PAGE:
Researchers Have Found A Way To Track Your Mortality Rate By How You Walk


Using technology to track our health has become a common part of our lives in recent years. From wearable devices to apps on our phones, many of us are monitoring and tracking everything in our lives with a smart device.

But what if this technology could predict when you’re at risk of dying? It turns out, scientists believe they have found a way.

Researchers from the University of Illinois at Urbana-Champaign conducted a study titled Population Analysis of Mortality Risk: Predictive Models From Passive Monitors Using Motion Sensors that was published in the journal PLOS Digital Health.

That’s an extremely scientific and fancy way of saying that they were trying to find out if they could predict mortality rates using the measures of physical activity from wrist-worn accelerometers.

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While this specific study used a wearable device, the researchers wanted to simulate as closely as possible the data that could be provided passively by just carrying a smartphone.

As the study notes, smartphones are very prevalent in high-income countries and on the rise in low-income countries. If they could find a way to use smartphone-collected data for population-level analysis, this could open doors for improved public health across the globe.

A Look At The Study

Using data from 100,000 participants that came from one week of wearing a wrist sensor, researchers designed a model that pared an individual’s acceleration and distance down into six-minute chunks. This mimics the popular six-minute walk test that doctors use as a simple measure of aerobic exercise capacity to monitor lung and heart health.  

Based on this analysis, the researchers developed a model aimed at predicting mortality risk, and the results were surprisingly accurate. In predicting death after one year, they were correct 76% of the time. Predictions of death after five years stood at 73%. These results were similar to a study published last year in the Journals of Gerontology, which used hours of data instead of minutes.

According to study author Bruce Schatz, a computer science researcher at the University of Illinois, the latest research is potentially more beneficial to public health since it demonstrated the capabilities of passive monitoring technology. Not only does this open up greater analysis potential as detailed earlier, but it requires less effort on the part of the user.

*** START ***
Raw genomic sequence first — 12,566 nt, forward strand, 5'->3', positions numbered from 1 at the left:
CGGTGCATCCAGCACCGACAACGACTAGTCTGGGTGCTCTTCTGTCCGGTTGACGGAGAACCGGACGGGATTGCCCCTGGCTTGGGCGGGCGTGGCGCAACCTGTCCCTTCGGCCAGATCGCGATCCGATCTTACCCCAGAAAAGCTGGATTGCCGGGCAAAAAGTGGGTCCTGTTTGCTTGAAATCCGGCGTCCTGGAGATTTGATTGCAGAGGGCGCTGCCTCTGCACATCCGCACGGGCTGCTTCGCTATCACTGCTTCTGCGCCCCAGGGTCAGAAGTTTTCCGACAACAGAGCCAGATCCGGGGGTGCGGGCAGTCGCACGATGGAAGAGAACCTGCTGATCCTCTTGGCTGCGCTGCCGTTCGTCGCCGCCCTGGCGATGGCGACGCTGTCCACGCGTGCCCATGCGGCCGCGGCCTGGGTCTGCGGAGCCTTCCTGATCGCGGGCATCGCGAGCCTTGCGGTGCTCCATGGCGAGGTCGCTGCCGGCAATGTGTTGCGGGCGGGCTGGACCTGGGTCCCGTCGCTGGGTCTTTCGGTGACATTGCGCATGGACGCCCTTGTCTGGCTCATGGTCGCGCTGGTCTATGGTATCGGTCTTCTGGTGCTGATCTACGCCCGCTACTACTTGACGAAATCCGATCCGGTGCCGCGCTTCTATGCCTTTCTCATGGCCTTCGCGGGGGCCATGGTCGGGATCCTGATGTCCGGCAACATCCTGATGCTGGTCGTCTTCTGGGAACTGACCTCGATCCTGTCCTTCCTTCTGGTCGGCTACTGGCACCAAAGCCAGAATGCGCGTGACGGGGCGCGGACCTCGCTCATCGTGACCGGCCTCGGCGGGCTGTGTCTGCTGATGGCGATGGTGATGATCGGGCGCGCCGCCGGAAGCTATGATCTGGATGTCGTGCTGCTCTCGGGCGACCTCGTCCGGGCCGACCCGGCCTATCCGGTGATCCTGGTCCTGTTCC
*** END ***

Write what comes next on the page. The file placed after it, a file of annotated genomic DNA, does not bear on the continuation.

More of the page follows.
Imagine, a world where your doctor can receive vital data on your health and potentially identify health risks such as a heart condition, all without the need to schedule an in-office visit.

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Of course, there are possible ethical implications when using technology that can passively monitor the user. In terms of sending information to health care providers, there are issues of continuous informed consent and lack of technological literacy, among other concerns.

There are also privacy concerns when it comes to the potential large-scale health analysis that researchers were very excited about. “If you record all of the data, it’s true that people have characteristic walks and you can tell who the individual is,” Schatz told The Daily Beast. “But it’s totally possible to take part of the signal, which is good enough to do the vitals but completely disguises who the person is.”

Overall, Schatz remarked that these ethical issues are still speculative but will be considered as the research moves forward. His team has already studied sensors that are used in cell phones and smartphones. In the future, they will be working on phones that are carried in pockets instead of technology worn on the wrist.

“If you want to raise the general health of the entire population, this kind of project is really important,” Schatz concluded.

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